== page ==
Police raided more than 20 government buildings and private offices, seeking evidence in a series of criminal investigations of Prime Minister Ehud Olmert, potentially weakening his position ahead of a crucial Middle East peace conference in the US.
The early Sunday morning sweep came just as Olmert's popularity, which plummeted after last year's inconclusive war against Lebanese Hezbollah guerrillas, has begun to rebound.
The raid on Sunday targeted more than 20 locations, including the Industry and Trade Ministry, the Postal Authority as well as Jerusalem's City Hall police spokesman Mickey Rosenfeld said.
"Police investigators are searching a number of government and private offices in connection with three ongoing investigations [into Olmert]," Rosenfeld said.
Plainclothes police hauled cardboard boxes full of files out of the offices and loaded them into police vehicles -- a scene that has been repeated several times in recent years during police investigations of Israeli prime ministers.
Benjamin Netanyahu, prime minister from 1996 to 1999, was the object of suspicions that he misused power and improperly appropriated government gifts. His successor, Ehud Barak, was suspected of illegal campaign financing. Ariel Sharon, who served from 2001 until he was disabled by a stroke last year, was targeted by several police inquiries, including probes on campaign finance and real estate irregularities.
None of the prime ministers was formally charged. Barak is now the defense minister, and Netanyahu, leader of the hard-line Likud opposition party, is a leading candidate for prime minister again.
Olmert's office would not comment on Sunday's raids, but in the past he has often insisted he has done nothing wrong, dismissing the investigations as a political witch hunt.
Olmert is preparing for a Middle East peace conference later this month in Annapolis, Maryland. He hopes the gathering will launch formal peace talks with the Palestinians after a seven-year lull.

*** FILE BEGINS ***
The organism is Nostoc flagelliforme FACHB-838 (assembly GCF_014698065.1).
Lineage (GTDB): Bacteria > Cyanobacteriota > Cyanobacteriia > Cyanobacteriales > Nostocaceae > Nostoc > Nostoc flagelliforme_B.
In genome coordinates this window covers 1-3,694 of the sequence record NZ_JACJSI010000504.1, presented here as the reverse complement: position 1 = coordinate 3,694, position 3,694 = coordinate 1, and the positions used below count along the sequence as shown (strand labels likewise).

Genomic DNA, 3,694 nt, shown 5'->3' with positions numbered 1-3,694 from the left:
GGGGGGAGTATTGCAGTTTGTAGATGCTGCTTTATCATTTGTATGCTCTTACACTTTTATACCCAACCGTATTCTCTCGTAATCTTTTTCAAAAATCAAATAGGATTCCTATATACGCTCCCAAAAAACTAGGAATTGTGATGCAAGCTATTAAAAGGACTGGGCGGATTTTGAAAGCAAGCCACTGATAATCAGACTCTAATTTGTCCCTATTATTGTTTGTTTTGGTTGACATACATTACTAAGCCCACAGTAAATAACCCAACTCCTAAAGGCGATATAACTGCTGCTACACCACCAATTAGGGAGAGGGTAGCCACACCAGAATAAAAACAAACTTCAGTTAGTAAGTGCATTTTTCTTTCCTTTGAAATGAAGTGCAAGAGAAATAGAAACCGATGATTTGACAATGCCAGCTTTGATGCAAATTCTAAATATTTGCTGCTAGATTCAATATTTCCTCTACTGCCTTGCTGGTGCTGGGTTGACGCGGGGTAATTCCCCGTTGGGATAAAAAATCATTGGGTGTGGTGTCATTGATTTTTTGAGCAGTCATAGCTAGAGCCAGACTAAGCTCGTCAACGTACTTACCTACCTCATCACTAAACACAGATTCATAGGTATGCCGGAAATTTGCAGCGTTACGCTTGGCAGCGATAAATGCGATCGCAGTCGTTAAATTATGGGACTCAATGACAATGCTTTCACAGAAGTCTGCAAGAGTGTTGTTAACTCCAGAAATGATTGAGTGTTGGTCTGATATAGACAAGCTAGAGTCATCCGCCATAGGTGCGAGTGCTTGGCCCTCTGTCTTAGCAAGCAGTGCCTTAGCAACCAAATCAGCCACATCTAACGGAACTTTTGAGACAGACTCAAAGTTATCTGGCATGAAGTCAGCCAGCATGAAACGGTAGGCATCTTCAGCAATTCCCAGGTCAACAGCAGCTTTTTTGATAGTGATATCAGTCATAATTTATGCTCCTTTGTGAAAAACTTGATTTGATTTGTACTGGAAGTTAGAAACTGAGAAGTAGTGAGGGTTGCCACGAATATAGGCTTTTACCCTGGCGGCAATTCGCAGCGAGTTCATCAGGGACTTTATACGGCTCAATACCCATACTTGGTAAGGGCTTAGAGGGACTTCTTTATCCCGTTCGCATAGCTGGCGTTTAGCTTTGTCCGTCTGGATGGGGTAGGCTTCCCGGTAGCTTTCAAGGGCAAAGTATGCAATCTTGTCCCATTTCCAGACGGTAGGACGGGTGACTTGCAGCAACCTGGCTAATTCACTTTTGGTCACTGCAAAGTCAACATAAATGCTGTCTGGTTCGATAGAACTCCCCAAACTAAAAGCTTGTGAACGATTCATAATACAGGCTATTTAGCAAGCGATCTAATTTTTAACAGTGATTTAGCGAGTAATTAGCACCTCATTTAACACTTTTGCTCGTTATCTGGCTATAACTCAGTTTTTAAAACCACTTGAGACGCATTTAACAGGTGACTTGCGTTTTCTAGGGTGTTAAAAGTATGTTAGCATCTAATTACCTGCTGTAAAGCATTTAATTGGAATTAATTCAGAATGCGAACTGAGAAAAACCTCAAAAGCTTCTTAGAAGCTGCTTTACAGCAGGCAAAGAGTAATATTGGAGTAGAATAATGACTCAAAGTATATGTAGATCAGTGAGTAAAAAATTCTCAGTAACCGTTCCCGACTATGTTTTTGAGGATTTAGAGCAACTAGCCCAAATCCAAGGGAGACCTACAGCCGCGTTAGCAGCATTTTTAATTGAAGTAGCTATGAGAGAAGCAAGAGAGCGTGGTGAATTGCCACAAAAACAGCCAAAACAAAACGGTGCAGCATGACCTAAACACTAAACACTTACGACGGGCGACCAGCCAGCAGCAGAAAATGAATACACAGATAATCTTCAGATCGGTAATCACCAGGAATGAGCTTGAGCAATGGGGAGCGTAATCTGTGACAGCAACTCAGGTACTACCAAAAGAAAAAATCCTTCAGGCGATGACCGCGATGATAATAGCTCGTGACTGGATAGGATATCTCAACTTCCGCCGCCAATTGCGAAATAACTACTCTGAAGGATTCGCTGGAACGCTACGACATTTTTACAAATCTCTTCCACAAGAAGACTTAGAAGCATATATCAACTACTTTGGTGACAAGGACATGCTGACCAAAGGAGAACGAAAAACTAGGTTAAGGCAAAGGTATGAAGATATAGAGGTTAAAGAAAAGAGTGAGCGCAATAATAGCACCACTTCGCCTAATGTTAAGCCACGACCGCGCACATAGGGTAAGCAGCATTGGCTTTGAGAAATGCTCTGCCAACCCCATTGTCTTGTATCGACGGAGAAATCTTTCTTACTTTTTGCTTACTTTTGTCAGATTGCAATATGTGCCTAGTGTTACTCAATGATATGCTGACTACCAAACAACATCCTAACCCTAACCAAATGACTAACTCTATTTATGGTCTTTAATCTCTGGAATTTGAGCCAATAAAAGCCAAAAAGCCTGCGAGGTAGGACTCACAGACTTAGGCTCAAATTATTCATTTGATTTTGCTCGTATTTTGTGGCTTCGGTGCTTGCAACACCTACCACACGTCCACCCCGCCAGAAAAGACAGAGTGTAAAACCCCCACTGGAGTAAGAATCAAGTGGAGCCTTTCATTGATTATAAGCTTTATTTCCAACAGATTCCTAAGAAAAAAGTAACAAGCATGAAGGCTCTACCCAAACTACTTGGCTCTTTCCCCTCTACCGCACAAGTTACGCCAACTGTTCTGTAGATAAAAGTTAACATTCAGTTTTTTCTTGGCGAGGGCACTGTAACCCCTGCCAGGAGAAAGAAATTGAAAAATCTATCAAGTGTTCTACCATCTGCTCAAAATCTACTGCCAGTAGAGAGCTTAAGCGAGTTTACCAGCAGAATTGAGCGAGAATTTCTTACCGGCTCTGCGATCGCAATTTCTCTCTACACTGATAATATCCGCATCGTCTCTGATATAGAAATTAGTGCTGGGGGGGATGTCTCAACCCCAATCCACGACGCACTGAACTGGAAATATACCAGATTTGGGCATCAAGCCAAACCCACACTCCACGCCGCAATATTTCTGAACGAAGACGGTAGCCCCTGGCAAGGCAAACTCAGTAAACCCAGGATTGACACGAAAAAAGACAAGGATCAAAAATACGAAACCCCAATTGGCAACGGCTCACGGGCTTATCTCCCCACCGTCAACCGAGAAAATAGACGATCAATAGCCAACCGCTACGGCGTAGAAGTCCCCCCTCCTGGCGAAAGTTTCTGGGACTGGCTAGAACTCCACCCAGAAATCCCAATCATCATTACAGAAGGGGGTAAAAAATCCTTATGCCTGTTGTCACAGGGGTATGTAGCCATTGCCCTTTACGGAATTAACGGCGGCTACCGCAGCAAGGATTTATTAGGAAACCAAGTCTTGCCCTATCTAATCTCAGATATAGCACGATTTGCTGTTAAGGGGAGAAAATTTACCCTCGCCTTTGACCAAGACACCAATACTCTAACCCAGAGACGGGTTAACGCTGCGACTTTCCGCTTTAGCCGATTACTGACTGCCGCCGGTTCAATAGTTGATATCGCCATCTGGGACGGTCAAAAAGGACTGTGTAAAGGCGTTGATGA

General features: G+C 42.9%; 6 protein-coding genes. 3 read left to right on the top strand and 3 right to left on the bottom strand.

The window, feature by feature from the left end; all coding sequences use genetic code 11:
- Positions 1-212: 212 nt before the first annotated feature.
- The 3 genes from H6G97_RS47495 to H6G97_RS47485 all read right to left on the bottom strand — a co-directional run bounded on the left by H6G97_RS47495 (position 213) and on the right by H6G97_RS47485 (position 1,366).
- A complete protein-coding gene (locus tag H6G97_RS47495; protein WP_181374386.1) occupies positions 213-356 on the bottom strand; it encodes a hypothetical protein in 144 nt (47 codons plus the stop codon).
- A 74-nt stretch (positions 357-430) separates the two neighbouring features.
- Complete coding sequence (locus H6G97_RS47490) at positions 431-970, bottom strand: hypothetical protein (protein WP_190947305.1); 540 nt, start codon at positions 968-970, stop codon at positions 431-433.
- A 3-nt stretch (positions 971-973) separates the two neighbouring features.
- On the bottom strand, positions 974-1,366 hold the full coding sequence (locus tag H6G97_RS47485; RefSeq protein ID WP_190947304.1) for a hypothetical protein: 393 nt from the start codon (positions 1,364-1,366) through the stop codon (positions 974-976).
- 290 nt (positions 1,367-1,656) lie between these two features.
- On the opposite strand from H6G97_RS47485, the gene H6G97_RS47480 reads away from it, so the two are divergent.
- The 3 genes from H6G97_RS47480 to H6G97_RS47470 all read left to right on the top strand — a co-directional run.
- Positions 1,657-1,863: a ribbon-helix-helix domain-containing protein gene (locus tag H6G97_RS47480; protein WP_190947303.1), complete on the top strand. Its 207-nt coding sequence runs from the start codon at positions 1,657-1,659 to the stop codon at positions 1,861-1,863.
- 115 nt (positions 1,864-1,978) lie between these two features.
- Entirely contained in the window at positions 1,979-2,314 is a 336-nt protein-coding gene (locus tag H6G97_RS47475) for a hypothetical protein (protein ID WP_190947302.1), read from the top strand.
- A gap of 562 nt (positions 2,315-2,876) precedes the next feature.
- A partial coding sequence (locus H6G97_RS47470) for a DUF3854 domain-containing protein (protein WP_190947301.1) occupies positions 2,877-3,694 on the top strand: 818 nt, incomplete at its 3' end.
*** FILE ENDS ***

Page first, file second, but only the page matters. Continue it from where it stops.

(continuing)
A criminal indictment of Olmert would deal a heavy blow to the peace efforts. Although he would not be forced to step down, he would be seriously weakened and likely face intense public pressure to step aside.
In one case, the prime minister is suspected of buying a luxurious Jerusalem home at a substantial discount from a developer in exchange for arranging construction permits for the builder. Olmert was once mayor of Jerusalem.
In a second case, police are looking into suspicions that while he was trade minister Olmert steered a government grant to a friend and arranged improper political appointments.
The prime minister is also suspected of trying -- unsuccessfully -- to rig the sale of a bank in favor of two associates while he was finance minister.
Investigators were still collecting evidence late on Sunday afternoon and the search was expected to continue into early evening, Rosenfeld said.
He said police expected to confiscate documents and other materials, but gave no further details.